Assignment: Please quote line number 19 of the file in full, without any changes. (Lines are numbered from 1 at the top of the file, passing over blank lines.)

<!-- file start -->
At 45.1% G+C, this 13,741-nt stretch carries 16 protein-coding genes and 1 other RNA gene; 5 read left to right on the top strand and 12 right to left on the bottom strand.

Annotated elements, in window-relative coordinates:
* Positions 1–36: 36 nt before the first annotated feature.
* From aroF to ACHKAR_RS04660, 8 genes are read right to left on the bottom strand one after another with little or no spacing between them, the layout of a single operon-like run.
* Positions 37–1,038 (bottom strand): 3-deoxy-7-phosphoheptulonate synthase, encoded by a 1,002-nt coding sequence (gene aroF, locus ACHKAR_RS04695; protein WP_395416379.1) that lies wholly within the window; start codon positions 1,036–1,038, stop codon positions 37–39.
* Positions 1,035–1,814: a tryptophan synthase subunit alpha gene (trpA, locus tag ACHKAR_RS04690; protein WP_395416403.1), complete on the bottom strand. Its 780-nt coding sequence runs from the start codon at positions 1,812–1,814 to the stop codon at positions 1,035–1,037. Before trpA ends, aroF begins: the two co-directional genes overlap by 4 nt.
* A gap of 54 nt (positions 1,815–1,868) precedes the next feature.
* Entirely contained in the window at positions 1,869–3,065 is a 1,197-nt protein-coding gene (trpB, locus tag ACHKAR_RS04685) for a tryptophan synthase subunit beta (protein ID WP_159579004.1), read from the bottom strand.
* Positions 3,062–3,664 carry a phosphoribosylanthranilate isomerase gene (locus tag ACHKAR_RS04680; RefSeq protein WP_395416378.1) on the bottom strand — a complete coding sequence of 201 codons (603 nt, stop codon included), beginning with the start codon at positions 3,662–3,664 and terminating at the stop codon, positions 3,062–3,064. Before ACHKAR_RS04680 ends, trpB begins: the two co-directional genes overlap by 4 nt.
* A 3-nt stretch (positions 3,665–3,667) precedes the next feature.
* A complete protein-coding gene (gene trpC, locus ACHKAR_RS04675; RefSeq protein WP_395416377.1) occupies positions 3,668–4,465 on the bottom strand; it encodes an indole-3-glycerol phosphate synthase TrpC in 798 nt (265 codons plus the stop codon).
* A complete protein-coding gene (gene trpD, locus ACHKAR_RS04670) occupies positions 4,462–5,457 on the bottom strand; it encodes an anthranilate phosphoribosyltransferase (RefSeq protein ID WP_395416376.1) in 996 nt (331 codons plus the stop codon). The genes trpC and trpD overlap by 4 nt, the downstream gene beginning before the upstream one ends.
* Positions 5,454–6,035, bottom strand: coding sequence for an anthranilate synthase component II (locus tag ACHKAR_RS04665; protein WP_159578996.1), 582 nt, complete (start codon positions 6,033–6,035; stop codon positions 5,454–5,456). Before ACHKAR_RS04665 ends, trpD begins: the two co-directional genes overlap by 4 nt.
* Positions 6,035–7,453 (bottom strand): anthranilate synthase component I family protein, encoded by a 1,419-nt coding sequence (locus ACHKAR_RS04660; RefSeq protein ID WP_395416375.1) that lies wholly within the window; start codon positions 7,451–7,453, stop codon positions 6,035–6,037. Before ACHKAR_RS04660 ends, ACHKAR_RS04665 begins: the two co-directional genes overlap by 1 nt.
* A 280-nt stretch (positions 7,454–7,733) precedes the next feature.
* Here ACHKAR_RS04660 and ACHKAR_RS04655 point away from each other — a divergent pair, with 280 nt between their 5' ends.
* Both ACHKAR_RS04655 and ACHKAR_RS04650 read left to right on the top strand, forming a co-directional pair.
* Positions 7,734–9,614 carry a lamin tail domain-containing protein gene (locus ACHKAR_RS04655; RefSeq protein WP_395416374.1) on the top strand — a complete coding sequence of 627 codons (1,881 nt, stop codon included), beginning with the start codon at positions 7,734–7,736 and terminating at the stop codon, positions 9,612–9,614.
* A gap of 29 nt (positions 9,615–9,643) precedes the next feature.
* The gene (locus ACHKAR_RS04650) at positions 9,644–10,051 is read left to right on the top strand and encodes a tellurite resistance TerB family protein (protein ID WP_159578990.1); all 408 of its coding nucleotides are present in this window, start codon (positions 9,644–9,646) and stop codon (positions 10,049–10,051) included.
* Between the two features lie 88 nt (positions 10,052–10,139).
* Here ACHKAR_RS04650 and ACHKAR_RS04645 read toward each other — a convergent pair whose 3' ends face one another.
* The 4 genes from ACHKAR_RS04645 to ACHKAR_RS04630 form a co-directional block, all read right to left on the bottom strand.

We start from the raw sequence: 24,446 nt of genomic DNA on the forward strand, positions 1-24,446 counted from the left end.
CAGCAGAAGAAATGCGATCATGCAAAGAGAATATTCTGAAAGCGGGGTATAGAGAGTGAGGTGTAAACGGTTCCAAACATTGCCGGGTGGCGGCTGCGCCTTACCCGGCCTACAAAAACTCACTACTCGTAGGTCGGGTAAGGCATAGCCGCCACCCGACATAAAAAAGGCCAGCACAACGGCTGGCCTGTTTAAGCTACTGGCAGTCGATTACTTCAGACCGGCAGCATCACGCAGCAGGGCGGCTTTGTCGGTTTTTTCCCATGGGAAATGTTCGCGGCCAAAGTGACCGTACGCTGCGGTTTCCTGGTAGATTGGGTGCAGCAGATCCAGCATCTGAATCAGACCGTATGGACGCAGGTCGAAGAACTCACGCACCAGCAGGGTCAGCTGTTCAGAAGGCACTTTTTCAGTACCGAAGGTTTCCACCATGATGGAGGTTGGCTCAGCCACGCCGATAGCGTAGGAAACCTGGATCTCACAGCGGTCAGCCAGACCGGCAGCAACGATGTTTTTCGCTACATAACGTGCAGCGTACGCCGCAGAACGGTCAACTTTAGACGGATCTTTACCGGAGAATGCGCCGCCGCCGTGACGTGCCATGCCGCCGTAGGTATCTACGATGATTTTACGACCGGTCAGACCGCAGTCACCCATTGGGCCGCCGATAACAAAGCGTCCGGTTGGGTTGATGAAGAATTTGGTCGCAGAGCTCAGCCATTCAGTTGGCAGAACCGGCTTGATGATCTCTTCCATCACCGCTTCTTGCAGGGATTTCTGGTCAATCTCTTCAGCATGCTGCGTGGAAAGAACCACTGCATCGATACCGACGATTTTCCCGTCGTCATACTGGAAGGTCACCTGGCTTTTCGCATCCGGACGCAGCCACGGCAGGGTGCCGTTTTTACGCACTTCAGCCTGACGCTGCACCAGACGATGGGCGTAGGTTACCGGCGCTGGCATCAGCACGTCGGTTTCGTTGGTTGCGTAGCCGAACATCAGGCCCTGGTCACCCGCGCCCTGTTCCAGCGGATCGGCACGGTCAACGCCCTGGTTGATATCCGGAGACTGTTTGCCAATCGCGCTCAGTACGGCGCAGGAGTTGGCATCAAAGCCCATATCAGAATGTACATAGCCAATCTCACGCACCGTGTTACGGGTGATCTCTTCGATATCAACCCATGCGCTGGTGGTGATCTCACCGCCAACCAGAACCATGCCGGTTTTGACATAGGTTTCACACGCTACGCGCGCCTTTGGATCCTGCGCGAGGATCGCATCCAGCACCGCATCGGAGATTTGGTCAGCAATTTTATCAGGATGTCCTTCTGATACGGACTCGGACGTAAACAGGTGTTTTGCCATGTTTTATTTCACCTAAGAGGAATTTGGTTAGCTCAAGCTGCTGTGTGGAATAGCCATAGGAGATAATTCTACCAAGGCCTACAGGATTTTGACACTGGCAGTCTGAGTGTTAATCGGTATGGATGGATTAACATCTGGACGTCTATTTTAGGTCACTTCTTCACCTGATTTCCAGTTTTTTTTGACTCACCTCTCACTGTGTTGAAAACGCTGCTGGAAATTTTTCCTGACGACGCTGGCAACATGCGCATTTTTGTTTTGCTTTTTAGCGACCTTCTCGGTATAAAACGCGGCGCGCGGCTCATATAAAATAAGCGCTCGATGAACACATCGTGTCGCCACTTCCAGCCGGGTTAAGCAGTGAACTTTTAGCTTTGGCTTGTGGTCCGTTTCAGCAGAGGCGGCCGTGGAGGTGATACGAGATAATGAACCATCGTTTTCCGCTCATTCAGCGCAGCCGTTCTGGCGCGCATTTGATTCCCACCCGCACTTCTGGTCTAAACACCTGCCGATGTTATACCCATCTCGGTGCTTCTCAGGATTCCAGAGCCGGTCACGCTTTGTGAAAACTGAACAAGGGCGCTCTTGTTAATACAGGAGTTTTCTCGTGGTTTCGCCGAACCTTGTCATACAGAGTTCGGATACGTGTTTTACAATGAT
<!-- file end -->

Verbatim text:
* A gap of 29 nt (positions 9,615–9,643) precedes the next feature.